Iowa... Where Presidents Begin

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click on each candidate to see today's news stories (caricatures by Linda Eddy)


Wednesday, April 16, 2008



Clinton, Obama debate tonight in PA - 8 pm ET

The closing week of the Democratic primary race in Pennsylvania is awash in fresh accusations of elitism and condescension. After sparring over those topics from afar, Mrs. Clinton and Mr. Obama will come together Wednesday evening at the National Constitution Center in Philadelphia for their first debate in nearly two months, which will be televised nationally on ABC at 8 pm.

Fight leaves Dems questioning prospects

The battle between Senators Hillary Rodham Clinton and Barack Obama over whether Mr. Obama belittled voters in small towns appears to have hardened the views of both candidates’ supporters and stirred anxiety among many Democrats about the party’s prospects in the fall...


Rep. Murtha, 75, calls McCain, 71, 'too old'

"I've served with seven presidents," Murtha told a union audience. "When they come in, they all make mistakes. They all get older."

"This one guy running is about as old as me," he said, drawing laughter and applause. "Let me tell you something, it's no old man's job."



Reid: Dem nomination going to be over very soon

Does Harry Reid think the protracted nomination fight between Barack Obama and Hillary Clinton will harm the party?

Reid didn't miss a beat - "It makes me bitter," he deadpanned.

... In all seriousness, Reid said he believed the Democratic nomination "is all going to be over very soon"...


The Dem June solution

The idea, discussed here several weeks ago, is for all superdelegates to make their presidential preferences known shortly after the final primaries, on June 3.

Two former Democratic presidential nominees are now joining that call. Both George McGovern, the party's 1972 standard-bearer, and Mike Dukakis, its 1988 ticket-topper, tell me they think superdelegates should declare their allegiances soon after the primary season ends.


Lieberman willing to star at Republican convention

Sen. Joe Lieberman, the Democratic Party’s 2000 vice presidential nominee, is leaving open the possibility of giving a keynote address on behalf of Sen. John McCain at the Republican National Convention in September.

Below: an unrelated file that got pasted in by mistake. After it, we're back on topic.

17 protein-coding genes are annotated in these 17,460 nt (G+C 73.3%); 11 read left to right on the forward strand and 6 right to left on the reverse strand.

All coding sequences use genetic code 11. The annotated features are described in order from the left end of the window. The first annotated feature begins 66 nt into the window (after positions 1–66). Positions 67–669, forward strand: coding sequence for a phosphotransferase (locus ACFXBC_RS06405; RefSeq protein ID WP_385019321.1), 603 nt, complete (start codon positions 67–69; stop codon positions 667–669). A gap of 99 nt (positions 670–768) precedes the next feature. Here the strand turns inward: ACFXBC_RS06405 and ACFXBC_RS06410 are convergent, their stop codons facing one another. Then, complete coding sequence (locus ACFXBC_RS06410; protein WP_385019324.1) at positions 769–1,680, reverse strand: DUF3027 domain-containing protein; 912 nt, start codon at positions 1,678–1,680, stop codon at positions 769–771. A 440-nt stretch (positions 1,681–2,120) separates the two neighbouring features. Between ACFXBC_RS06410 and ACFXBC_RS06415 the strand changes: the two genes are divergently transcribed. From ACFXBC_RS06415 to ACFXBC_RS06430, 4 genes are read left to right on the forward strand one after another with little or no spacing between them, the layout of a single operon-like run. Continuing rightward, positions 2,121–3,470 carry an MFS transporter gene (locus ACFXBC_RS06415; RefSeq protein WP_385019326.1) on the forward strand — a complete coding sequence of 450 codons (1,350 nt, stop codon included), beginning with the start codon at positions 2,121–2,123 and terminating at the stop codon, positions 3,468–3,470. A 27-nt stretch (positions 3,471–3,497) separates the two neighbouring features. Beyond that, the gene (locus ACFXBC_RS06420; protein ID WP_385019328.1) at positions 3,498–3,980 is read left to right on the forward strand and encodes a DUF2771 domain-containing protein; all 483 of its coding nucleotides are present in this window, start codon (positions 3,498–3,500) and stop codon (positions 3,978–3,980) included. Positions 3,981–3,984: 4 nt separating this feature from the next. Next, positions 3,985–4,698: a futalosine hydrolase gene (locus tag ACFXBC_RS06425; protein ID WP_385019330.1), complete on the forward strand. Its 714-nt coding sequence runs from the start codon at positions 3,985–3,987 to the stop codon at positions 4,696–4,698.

Republicans close to the McCain campaign say Lieberman’s appearance at the convention, possibly before a national primetime audience, could help make the case that the presumptive GOP nominee has a record of crossing the aisle. That could appeal to much-needed independent voters.


Carter embraces Hamas official at West Bank meeting

Former President Carter angered Israel's government Tuesday by embracing a Hamas politician during a visit to the West Bank, ignoring Israeli and U.S. designation of the Islamic militants as a terror group. Israel accused Carter, the broker of the first Arab-Israeli peace accord, of "dignifying" extremists. But Carter vowed to meet Hamas' supreme leader this week in Syria.

Carter, a Nobel Peace laureate, also laid a wreath at Yasser Arafat's grave, another break with U.S. policy during a private peace mission to the Middle East that includes stops in Saudi Arabia, Egypt, Jordan and Syria - where the virulently anti-Israel Hamas movement has its headquarters. Carter returns to Israel on Monday.

Carter request to enter Gaza turned down

Former U.S. President Jimmy Carter met an ex-minister in Hamas's government on Tuesday, defying Israeli leaders who shunned the Nobel Peace Prize laureate over his contacts with the Islamist movement.

Carter said he had sought to visit the Gaza Strip, which Hamas seized in June after routing Palestinian President Mahmoud Abbas's secular Fatah faction. He said the request was turned down, but he did not point the finger at Israel.



Alan Keyes leaves GOP, looks at Constitution Party

Former Republican presidential candidate Alan Keyes announced Tuesday night that he has left the GOP and is considering joining the Constitution Party.

Keyes, who also ran as a Republican to challenge Barack Obama's U.S. Senate bid in Illinois in 2004, says he is talking with leaders and rank-and-file members of the Constitution Party.







John McCain... today's headlines with excerpts

McCain outlines broad proposals of U.S. economy